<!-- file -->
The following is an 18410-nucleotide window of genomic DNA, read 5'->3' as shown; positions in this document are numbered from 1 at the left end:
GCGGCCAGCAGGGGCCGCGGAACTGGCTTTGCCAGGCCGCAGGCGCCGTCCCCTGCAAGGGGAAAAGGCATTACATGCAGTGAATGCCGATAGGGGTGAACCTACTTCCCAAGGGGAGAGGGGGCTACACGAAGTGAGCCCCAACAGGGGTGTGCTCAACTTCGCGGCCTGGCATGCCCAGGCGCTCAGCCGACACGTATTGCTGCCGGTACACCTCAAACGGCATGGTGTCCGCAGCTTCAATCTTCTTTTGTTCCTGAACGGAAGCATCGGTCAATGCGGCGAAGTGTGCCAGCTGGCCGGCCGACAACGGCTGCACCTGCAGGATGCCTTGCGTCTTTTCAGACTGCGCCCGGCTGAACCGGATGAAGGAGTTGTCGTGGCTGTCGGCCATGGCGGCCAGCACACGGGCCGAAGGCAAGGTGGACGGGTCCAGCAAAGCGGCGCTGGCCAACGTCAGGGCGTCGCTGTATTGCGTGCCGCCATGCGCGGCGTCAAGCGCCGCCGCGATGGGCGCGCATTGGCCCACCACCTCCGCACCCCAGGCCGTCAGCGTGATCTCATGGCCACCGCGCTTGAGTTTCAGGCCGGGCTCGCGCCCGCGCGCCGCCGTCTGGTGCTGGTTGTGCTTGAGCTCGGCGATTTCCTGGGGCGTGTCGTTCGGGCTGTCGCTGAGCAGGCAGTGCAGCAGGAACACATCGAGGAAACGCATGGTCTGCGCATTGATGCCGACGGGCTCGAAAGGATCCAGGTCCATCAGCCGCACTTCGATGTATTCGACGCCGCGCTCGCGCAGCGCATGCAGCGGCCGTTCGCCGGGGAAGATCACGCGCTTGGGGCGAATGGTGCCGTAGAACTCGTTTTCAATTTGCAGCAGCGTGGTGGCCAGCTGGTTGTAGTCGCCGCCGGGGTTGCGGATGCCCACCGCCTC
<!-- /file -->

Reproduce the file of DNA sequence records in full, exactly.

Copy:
The following is an 18410-nucleotide window of genomic DNA, read 5'->3' as shown; positions in this document are numbered from 1 at the left end:
GCGGCCAGCAGGGGCCGCGGAACTGGCTTTGCCAGGCCGCAGGCGCCGTCCCCTGCAAGGGGAAAAGGCATTACATGCAGTGAATGCCGATAGGGGTGAACCTACTTCCCAAGGGGAGAGGGGGCTACACGAAGTGAGCCCCAACAGGGGTGTGCTCAACTTCGCGGCCTGGCATGCCCAGGCGCTCAGCCGACACGTATTGCTGCCGGTACACCTCAAACGGCATGGTGTCCGCAGCTTCAATCTTCTTTTGTTCCTGAACGGAAGCATCGGTCAATGCGGCGAAGTGTGCCAGCTGGCCGGCCGACAACGGCTGCACCTGCAGGATGCCTTGCGTCTTTTCAGACTGCGCCCGGCTGAACCGGATGAAGGAGTTGTCGTGGCTGTCGGCCATGGCGGCCAGCACACGGGCCGAAGGCAAGGTGGACGGGTCCAGCAAAGCGGCGCTGGCCAACGTCAGGGCGTCGCTGTATTGCGTGCCGCCATGCGCGGCGTCAAGCGCCGCCGCGATGGGCGCGCATTGGCCCACCACCTCCGCACCCCAGGCCGTCAGCGTGATCTCATGGCCACCGCGCTTGAGTTTCAGGCCGGGCTCGCGCCCGCGCGCCGCCGTCTGGTGCTGGTTGTGCTTGAGCTCGGCGATTTCCTGGGGCGTGTCGTTCGGGCTGTCGCTGAGCAGGCAGTGCAGCAGGAACACATCGAGGAAACGCATGGTCTGCGCATTGATGCCGACGGGCTCGAAAGGATCCAGGTCCATCAGCCGCACTTCGATGTATTCGACGCCGCGCTCGCGCAGCGCATGCAGCGGCCGTTCGCCGGGGAAGATCACGCGCTTGGGGCGAATGGTGCCGTAGAACTCGTTTTCAATTTGCAGCAGCGTGGTGGCCAGCTGGTTGTAGTCGCCGCCGGGGTTGCGGATGCCCACCGCCTC